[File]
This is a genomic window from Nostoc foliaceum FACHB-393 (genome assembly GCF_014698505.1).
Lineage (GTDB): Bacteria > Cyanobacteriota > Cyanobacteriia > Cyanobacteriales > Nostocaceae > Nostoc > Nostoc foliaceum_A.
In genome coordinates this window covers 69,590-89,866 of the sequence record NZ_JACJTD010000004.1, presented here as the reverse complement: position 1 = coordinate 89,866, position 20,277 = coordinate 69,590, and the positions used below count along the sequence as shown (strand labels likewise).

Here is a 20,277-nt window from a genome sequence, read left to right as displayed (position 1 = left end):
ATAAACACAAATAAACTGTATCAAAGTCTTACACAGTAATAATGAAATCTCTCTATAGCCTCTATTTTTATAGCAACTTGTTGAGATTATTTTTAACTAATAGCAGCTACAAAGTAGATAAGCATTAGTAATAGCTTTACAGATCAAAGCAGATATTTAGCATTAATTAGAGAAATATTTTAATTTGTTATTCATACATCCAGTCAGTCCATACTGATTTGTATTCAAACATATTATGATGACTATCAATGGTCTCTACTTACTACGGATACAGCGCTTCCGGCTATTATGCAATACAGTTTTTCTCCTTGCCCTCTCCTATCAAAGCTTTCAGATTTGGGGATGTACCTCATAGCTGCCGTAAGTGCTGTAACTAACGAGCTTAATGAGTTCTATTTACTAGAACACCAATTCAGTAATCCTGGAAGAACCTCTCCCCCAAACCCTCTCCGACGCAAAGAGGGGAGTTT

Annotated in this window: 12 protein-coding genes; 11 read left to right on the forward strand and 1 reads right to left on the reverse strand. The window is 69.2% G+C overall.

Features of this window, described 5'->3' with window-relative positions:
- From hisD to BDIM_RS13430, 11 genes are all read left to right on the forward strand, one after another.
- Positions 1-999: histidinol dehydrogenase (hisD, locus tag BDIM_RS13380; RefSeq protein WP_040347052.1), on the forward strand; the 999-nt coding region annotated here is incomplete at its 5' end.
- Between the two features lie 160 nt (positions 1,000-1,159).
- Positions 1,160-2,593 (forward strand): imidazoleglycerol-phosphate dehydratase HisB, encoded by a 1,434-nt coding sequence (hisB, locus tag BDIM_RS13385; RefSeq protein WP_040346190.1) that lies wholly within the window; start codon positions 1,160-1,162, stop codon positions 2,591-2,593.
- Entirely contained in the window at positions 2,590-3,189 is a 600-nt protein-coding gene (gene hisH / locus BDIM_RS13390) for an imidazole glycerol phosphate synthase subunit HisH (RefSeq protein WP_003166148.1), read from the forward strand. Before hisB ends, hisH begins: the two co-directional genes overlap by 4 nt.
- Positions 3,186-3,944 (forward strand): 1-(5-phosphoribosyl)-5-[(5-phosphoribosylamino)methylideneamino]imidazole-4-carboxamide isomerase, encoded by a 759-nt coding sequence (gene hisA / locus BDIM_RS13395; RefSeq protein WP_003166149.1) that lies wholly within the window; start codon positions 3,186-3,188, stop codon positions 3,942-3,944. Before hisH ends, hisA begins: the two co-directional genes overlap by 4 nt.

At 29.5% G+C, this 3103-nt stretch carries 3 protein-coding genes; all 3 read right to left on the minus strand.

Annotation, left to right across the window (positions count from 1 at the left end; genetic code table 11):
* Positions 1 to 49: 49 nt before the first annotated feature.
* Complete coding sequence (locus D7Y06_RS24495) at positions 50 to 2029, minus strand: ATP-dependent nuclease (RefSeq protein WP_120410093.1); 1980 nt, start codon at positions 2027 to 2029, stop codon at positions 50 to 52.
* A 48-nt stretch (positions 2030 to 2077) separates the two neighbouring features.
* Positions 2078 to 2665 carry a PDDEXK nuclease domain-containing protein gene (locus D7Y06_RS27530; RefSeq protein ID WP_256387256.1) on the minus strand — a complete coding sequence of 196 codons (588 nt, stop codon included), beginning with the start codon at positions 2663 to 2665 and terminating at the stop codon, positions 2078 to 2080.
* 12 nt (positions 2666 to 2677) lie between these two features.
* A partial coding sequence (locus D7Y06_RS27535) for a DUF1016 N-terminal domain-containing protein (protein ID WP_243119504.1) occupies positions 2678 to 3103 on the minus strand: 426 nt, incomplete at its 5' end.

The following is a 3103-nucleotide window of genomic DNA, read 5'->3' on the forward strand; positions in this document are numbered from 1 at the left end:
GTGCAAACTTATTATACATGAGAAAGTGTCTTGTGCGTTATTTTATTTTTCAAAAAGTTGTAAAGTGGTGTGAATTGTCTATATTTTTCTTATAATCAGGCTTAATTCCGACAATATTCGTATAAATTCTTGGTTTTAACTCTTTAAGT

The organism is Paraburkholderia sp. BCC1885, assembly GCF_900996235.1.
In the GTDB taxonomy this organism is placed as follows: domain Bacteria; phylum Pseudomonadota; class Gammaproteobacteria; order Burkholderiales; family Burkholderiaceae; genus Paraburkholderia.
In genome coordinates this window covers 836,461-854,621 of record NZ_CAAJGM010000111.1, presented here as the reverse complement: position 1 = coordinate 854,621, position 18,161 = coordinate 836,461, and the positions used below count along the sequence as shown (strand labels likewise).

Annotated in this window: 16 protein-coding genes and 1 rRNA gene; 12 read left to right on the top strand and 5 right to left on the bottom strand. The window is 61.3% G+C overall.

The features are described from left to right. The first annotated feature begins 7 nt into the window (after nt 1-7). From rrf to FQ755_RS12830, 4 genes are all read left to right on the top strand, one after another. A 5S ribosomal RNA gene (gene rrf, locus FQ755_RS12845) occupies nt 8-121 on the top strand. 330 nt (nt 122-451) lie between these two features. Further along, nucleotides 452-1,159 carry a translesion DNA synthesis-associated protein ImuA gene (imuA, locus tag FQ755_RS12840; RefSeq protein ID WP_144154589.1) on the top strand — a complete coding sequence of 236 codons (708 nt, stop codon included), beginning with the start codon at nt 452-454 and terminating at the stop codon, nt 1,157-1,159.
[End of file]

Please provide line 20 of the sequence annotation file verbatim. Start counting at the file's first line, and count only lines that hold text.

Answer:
* 12 nt (positions 2666 to 2677) lie between these two features.